My boyfriend and I bought a compact 16 megapixel Sony camera in 2012 and have loved it ever since. Due to the fact that we’ve had it for a few years now, the one that we bought is pretty discounted and you can get higher megapixel models now for the price we paid. However, ours is still working great. The camera itself is less heavy than a DSLR, making it easier to tote around all day – plus the picture quality is fantastic! Can’t ask for better.

  6. Suitcase with a built-in overweight indicator

    We just bought two new Delsey Helium Hyperlight 25” Spinner suitcases for our Italy trip that I’m really excited to try. As experienced travelers will admit, one of the most annoying things about traveling for long periods of time is learning that your suitcase is over the 50-lb limit when you check in. For this new suitcase line, if you pick up the luggage by the separate indicator handle, an small light will turn red if you’re bag is overweight. Pretty ingenious! Can’t wait to try the new suitcases out next month and report back. 🙂

Technology has always been defined as something that makes life easier. It fills a need. In order to travel meaningfully you do not need to buy all of the latest gadgets, but technology may help you get the most out of your trip. For example, by doing research and sending emails on your connected devices while in transit or relaxing in your hotel room in the evenings, you may be able to spend more time sightseeing during the day. Additionally, if you bring the right tools to take good pictures, you’ll be able to reminisce about your experiences for years to come.

With that said, I must divulge that I love paperback guidebooks. I don’t think I will ever stop buying them, and I have quite a collection! Although I may always bring guidebooks on my trips, it makes sense to save room and weight in my pack in other ways by converting all other forms of entertainment to digital.

Guidebooks come with me everywhere

Guidebooks come with me everywhere

Now that I’ve divulged my list of tech, I have a question for YOU, dear reader….

What do you think of selfie sticks?

How To Prep for a Big Trip: Six Things To Do Six Weeks Before Takeoff

Every summer for my boyfriend and my anniversary (Aug 25th) we go on a full-week trip. Typically I am the one who plans the whole shebang due to my passion for travel – go figure. 🙂

This year two of our close friends are getting married at a vineyard in the Piedmont region of Italy on September 5th, so we are traveling a week later than usual in order to attend. The wedding should be gorgeous, and we are very excited for the vacation!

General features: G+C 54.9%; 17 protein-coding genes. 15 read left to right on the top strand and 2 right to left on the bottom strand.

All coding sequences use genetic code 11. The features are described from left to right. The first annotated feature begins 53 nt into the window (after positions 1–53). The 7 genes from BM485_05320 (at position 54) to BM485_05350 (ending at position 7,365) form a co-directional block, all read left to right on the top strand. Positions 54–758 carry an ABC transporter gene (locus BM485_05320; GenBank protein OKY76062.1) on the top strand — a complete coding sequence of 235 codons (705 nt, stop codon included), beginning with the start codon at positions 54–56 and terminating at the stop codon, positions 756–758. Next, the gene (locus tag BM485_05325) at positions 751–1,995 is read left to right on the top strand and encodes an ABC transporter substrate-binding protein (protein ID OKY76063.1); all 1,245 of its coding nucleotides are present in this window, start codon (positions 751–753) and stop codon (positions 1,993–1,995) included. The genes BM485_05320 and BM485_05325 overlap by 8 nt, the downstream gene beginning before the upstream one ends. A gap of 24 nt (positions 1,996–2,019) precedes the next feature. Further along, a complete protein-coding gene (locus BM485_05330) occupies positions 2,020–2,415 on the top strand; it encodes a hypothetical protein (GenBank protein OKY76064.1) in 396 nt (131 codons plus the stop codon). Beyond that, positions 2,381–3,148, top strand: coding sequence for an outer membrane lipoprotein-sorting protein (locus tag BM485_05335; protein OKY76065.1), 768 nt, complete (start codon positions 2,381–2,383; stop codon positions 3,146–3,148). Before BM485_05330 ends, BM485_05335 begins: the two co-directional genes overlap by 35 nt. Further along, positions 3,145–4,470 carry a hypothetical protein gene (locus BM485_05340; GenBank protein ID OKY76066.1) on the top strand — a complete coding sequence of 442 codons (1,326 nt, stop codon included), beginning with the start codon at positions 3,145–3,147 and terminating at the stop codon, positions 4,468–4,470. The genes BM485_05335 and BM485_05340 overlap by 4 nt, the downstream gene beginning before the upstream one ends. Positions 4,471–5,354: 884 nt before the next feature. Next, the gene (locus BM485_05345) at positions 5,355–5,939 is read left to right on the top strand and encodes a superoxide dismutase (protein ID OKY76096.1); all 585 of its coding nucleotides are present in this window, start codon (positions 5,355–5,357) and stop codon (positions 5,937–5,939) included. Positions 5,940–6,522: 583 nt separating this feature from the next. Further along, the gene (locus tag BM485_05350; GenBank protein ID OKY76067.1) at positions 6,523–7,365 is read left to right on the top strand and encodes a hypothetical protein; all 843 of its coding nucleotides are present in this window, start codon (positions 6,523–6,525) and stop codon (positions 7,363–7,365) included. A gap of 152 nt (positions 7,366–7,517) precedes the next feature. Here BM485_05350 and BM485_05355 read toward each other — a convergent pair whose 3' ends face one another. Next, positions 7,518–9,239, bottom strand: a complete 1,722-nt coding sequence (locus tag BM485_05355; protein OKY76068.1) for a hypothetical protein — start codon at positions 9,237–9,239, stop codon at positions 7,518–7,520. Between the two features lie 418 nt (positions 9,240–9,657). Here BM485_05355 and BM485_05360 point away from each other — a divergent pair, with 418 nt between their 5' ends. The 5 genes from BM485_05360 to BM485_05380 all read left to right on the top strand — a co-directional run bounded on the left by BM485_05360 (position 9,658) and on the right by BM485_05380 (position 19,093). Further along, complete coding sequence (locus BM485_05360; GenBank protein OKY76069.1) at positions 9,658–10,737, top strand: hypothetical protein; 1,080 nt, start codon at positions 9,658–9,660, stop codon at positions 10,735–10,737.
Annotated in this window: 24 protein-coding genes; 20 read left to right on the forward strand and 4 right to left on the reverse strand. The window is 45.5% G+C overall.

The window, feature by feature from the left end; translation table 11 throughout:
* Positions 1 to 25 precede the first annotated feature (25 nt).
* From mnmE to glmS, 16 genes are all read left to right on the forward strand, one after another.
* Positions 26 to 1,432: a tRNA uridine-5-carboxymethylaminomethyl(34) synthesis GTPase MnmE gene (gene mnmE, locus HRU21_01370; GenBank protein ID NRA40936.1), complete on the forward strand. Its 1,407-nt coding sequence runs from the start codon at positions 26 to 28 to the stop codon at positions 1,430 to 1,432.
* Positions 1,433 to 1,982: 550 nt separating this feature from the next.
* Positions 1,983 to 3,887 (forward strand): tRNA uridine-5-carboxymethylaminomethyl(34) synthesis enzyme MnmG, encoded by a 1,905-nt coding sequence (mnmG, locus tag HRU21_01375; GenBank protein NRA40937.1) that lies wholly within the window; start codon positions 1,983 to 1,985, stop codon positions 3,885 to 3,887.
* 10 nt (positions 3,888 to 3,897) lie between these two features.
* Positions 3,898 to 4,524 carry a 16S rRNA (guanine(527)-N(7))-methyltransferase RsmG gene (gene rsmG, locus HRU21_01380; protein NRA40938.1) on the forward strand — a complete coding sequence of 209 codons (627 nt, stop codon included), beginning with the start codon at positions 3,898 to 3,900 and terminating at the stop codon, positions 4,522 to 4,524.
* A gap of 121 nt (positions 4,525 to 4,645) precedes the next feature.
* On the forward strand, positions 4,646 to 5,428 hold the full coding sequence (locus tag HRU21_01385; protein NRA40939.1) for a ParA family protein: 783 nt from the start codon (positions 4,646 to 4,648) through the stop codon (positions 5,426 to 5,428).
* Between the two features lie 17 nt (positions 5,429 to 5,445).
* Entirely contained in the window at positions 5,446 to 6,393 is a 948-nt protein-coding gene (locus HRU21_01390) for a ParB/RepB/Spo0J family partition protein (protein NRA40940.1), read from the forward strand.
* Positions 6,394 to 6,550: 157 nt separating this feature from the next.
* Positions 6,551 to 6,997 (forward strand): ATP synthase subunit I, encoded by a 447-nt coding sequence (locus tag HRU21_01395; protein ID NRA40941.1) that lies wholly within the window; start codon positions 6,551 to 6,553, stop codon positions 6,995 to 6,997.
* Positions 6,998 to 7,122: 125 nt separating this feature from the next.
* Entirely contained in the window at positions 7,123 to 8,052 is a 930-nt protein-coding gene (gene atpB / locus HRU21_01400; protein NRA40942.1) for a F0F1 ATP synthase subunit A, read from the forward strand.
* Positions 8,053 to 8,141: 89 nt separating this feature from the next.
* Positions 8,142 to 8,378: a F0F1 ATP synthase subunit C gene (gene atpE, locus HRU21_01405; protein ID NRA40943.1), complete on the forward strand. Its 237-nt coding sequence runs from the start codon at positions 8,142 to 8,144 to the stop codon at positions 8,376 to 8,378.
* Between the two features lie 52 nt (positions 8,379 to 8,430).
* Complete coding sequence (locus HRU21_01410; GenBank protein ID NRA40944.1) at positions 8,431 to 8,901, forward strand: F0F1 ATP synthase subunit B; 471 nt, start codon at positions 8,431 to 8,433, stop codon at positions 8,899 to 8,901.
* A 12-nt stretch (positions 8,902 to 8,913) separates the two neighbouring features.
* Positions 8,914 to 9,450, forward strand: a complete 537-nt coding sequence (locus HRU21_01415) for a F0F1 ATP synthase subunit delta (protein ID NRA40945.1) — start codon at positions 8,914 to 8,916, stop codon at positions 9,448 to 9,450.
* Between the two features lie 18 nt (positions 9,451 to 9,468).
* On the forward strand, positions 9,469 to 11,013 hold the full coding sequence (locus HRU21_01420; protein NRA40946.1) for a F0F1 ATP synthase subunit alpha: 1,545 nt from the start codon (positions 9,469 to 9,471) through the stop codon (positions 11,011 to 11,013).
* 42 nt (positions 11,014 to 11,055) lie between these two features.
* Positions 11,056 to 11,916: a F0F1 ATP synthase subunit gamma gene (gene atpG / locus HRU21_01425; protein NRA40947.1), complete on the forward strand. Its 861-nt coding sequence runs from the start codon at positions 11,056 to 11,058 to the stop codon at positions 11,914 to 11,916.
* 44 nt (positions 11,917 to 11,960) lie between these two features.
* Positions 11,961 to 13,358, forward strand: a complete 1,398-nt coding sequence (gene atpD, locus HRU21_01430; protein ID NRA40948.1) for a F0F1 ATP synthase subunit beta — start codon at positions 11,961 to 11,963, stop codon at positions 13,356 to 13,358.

View of the pool and nearby Piedmont vineyards from the Albergo Castiglione B&B (image source: http://www.piemonte-traveller.com/en/c/albergo-castiglione)

View of the pool and nearby Piedmont vineyards from the Albergo Castiglione B&B (image source: http://www.piemonte-traveller.com/en/c/albergo-castiglione)

We will be in the Northwest part of Italy during the entire trip. Our itinerary includes stops at several Piedmont vineyards, two days in Turin, two days in Lake Como, and two days in Milan. The general plan is to sip and taste our way through the region, coupled with a little bit of hiking and sightseeing to burn off the calories!

I've circled in red the cities we will visit in the NW part of Itlay (image source:  http://www.kandaclub.com/hot-destinations/italy/italy-regions.html)

I’ve circled in red the cities we will visit in NW Italy (image source: http://www.kandaclub.com/hot-destinations/italy/italy-regions.html)

That said, even though the hotels, rental car, and Da Vinci’s Last Supper tour have been booked for months, we are now officially in countdown mode. This trip will last ten days, and it gives me peace of mind to start a few of the preparations now.

Thus, I have created a list of six things I am doing six weeks in advance of our trip to prepare:

  1. Double-check our airline seating assignments and see if better seats are available.
    Right now we are booked to fly from New York to Milan on Emirates, which is an airline that I have never flown before. I’m looking forward to the new experience since I’ve heard great things about Emirates’ customer service onboard! With that, I find it important on long-haul flights to strive to be next to a window (for sleeping), as far forward on the plane as possible, have seats that recline, not be near a bathroom, not have a wing obstructing my view, and avoid sitting in the same row as strangers (preference two-seater rows if available). On top of that, I don’t want to pay extra money for my seat. Usually I have to make compromises, but I typically continue checking the available seat map before my trip to see if any seats open up that check-off several boxes on my nice-to-haves list.

    Looks like there are no rows of only two seats - bummer.